If convicted, he faces a maximum sentence of life in prison. Morton is being held without bail at Northern State Correctional Facility in Newport.
Tuesday’s hearing was a continuance of the hearing started Friday where Morton’s attorney, Dawn Seibert, of the Defender General’s office, argued her client should be released to a facility run by Spectrum Youth & Family Services in Burlington. Morton wouldn’t have been at the facility 24/7, so Seibert said she had multiple people willing to supervise Morton when he was not at the facility. She said she wasn’t contesting that the evidence against Morton was great, but argued his defense would revolve around his diminished capacity at the time of the incident. She said outside that incident, where Morton experienced a psychotic episode, many people would testify that Morton is a “good kid.”
Washington County State’s Attorney Rory Thibault argued for Morton to stay behind bars because no conditions of release would guarantee public safety. Thibault said if not for the fortunate intervention on the victim’s part this likely would have been a double-murder case instead of two attempted murders.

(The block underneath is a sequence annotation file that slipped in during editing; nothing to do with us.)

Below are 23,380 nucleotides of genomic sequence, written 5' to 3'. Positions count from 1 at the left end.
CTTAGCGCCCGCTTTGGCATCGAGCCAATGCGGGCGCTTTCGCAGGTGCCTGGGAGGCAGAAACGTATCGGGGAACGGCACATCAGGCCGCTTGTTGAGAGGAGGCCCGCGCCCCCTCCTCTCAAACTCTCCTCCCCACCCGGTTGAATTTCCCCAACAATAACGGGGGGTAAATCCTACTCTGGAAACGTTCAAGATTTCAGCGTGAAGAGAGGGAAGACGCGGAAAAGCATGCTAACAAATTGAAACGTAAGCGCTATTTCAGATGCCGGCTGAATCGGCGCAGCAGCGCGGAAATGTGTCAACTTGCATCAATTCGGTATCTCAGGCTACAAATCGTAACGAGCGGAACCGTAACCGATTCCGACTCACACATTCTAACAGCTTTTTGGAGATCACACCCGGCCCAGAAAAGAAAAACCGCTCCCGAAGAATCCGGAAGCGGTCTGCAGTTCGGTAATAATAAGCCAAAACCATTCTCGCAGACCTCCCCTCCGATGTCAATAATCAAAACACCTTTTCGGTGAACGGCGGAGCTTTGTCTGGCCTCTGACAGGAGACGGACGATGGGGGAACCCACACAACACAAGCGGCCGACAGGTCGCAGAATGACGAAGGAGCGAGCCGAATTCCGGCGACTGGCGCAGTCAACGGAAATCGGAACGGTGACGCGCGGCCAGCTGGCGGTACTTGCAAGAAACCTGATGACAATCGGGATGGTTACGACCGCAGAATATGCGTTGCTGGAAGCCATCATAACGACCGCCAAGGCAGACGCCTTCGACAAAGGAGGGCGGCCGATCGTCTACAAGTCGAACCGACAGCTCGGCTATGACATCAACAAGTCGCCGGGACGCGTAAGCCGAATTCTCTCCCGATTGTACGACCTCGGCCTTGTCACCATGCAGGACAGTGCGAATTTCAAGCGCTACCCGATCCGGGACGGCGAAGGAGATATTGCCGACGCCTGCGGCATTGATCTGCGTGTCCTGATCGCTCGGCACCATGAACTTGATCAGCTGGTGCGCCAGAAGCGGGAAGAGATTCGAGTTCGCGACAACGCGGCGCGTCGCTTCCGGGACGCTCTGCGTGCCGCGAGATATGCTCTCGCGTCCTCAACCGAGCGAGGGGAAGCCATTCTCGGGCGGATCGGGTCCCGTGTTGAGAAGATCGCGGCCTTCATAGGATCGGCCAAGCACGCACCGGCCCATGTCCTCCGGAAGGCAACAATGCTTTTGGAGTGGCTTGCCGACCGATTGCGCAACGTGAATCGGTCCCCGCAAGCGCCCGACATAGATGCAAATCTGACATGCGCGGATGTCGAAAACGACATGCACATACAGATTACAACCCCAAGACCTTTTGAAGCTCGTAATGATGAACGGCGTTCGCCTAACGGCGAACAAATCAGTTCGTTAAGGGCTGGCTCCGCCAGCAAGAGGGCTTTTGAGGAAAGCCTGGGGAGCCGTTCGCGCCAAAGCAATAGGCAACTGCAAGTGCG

The victim testified Friday she believed Morton would have killed her and her 3-year-old son if she hadn’t been able to get her and the child out of the house by crawling out a window.
“At this point, the court releasing Morton today would be taking a roll of the dice for public safety that would be unwarranted and unjustified based upon the evidence presented,” he said.
Schoonover sided with Thibault, saying while Morton may be well regarded by his friends and family, and appears to be a different person than the one that is accused of attempted murder, the incident that Morton was said to be involved in was “horrific.”